Menu

World

Norway shuns Dalai Lama, hoping to mend China ties

  • Norway Dalai Lama-1.jpg

    May 7, 2014: Dalai Lama stands with chairman of the Norwegian Nobel Committee Thorbjorn Jagland, right, and deputy chairwoman Kaci Kullmann Five from the Nobel Peace Prize committee, in Oslo.AP

  • Norway Dalai Lama-2.jpg

    Tibetan spiritual leader the Dalai Lama arrives in Oslo, Wednesday May 7, 2014. Norway's decision to shun the Dalai Lama during his visit to Oslo this week has left a sour taste for a country that prides itself in being a beacon of human rights in the world. Unlike on his previous visits to Norway, no government officials will meet the 1989 Nobel Peace Prize laureate and Tibetan spiritual leader, who arrived in Oslo on Wednesday for a three-day stay. (AP Photo/Jon Eeg, NTB Scanpix) NORWAY OUTThe Associated Press

  • Norway Dalai Lama-3.jpg

    Tibetan spiritual leader the Dalai Lama arrives in Oslo, Wednesday May 7, 2014. Norway's decision to shun the Dalai Lama during his visit to Oslo this week has left a sour taste for a country that prides itself in being a beacon of human rights in the world. Unlike on his previous visits to Norway, no government officials will meet the 1989 Nobel Peace Prize laureate and Tibetan spiritual leader, who arrived in Oslo on Wednesday for a three-day stay. (AP Photo/Heiko Junge, NTB Scanpix) NORWAY OUTThe Associated Press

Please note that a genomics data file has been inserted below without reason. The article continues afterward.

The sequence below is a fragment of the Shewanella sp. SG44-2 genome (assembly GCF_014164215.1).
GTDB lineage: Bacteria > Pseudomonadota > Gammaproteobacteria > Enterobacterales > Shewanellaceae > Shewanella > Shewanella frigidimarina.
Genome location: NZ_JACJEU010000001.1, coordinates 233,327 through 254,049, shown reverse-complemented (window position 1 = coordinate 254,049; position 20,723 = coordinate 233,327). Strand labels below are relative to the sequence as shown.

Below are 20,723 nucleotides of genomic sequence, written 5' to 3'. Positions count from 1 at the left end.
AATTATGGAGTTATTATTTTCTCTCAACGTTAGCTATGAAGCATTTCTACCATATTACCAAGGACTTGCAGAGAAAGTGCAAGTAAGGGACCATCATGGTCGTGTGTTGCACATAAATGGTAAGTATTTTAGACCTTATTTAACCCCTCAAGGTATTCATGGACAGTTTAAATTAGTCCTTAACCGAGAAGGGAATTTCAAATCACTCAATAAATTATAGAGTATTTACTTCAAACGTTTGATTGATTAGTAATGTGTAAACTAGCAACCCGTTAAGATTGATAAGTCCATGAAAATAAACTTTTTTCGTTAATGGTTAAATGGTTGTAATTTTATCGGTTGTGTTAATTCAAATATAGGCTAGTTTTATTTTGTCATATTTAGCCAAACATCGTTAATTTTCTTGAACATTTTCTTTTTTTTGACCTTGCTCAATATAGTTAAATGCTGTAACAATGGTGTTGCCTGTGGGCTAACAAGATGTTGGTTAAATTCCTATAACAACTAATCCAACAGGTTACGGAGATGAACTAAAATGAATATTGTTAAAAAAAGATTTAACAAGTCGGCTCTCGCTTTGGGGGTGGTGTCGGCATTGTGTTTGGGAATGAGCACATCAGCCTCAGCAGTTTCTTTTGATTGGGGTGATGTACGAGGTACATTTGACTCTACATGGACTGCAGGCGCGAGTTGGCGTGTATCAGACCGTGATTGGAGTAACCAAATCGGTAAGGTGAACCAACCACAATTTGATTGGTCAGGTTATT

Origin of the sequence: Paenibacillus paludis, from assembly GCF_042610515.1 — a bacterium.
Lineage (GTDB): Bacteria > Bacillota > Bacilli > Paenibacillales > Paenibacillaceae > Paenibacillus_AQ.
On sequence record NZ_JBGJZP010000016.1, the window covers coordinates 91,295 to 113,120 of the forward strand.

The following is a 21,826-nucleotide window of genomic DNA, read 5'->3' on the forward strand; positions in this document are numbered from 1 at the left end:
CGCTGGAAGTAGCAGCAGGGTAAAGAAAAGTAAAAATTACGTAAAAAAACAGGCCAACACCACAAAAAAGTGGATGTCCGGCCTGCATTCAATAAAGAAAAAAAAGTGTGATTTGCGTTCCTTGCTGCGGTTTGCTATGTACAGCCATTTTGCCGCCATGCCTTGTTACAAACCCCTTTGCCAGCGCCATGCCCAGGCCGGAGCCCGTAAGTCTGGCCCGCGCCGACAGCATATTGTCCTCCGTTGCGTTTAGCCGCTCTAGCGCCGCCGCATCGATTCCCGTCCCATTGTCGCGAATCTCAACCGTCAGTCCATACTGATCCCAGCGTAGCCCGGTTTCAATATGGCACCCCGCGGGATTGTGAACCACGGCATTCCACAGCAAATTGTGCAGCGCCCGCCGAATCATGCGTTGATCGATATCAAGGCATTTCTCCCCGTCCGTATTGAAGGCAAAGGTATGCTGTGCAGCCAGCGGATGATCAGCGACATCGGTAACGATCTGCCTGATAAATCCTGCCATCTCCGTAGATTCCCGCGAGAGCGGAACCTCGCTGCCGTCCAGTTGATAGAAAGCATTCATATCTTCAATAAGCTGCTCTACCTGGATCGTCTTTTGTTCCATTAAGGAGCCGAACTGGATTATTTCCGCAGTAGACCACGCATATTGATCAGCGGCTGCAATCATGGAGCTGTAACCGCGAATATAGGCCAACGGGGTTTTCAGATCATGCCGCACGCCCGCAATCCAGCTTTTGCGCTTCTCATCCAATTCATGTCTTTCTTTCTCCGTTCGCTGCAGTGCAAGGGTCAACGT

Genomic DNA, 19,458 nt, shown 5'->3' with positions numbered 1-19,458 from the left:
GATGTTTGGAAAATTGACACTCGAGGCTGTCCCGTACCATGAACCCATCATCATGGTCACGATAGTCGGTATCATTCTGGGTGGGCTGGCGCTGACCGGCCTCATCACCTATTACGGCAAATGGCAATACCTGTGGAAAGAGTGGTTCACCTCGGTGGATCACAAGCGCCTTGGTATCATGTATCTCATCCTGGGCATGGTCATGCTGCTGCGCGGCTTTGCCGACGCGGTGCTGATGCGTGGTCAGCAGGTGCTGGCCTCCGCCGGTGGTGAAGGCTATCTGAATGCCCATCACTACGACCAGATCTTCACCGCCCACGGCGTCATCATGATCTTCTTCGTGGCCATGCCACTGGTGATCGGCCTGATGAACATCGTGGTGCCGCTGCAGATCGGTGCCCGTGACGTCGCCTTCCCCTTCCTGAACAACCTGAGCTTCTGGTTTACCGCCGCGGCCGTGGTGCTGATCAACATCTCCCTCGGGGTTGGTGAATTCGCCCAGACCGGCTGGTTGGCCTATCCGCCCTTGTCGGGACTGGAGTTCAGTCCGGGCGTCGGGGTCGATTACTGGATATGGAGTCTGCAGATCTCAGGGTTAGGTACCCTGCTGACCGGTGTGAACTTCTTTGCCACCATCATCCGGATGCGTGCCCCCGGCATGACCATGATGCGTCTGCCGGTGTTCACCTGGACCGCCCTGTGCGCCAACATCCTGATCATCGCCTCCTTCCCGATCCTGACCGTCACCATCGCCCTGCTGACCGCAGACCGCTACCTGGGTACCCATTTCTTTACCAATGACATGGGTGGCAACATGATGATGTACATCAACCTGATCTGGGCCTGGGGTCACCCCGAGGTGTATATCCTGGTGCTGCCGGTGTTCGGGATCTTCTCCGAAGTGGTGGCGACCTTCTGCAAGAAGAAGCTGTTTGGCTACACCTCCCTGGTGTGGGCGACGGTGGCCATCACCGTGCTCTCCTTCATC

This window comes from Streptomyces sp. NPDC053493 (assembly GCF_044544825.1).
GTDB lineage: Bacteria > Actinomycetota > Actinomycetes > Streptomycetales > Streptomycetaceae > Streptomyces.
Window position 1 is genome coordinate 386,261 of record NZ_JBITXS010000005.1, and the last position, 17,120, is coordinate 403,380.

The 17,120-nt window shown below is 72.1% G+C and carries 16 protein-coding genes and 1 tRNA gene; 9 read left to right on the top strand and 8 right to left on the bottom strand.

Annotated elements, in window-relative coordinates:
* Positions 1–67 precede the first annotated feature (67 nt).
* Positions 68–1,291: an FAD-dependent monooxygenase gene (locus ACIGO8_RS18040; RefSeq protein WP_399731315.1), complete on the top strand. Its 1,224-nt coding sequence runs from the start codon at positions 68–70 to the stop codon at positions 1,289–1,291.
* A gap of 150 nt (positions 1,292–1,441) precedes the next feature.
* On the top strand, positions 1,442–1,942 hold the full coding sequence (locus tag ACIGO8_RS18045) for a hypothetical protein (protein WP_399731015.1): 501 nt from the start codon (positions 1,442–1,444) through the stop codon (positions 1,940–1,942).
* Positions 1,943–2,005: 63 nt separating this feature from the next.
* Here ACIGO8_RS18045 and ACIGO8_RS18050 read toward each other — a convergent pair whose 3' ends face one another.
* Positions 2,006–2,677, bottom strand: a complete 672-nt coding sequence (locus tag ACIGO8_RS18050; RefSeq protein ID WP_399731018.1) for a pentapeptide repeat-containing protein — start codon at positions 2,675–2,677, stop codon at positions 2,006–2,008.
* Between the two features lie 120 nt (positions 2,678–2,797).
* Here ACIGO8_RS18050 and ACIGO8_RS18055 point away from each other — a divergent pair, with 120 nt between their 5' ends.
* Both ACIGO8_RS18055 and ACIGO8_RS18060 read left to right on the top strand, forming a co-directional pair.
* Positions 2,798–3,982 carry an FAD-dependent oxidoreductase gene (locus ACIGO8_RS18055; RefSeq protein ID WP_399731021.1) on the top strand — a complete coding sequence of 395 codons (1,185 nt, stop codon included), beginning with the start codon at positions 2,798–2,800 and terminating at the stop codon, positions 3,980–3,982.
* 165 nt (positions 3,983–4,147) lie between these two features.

Norway's decision to ignore the Dalai Lama's visit to Oslo this week to avoid upsetting China has drawn criticism in a country that considers itself a beacon of human rights in the world.

Unlike on his previous visits to Norway, no government officials will meet the Tibetan spiritual leader and 1989 Nobel Peace Prize laureate during his three-day stay that started Wednesday.

The Conservative-led government, which took power last year, has made it a priority to repair relations with China, frozen since jailed Chinese dissident Liu Xiaobo was awarded the Nobel Peace Prize in 2010.

High-profile meetings with the Dalai Lama would likely have angered China even more. But critics say oil-rich Norway can afford to stand up to China and may be compromising its principles for no return.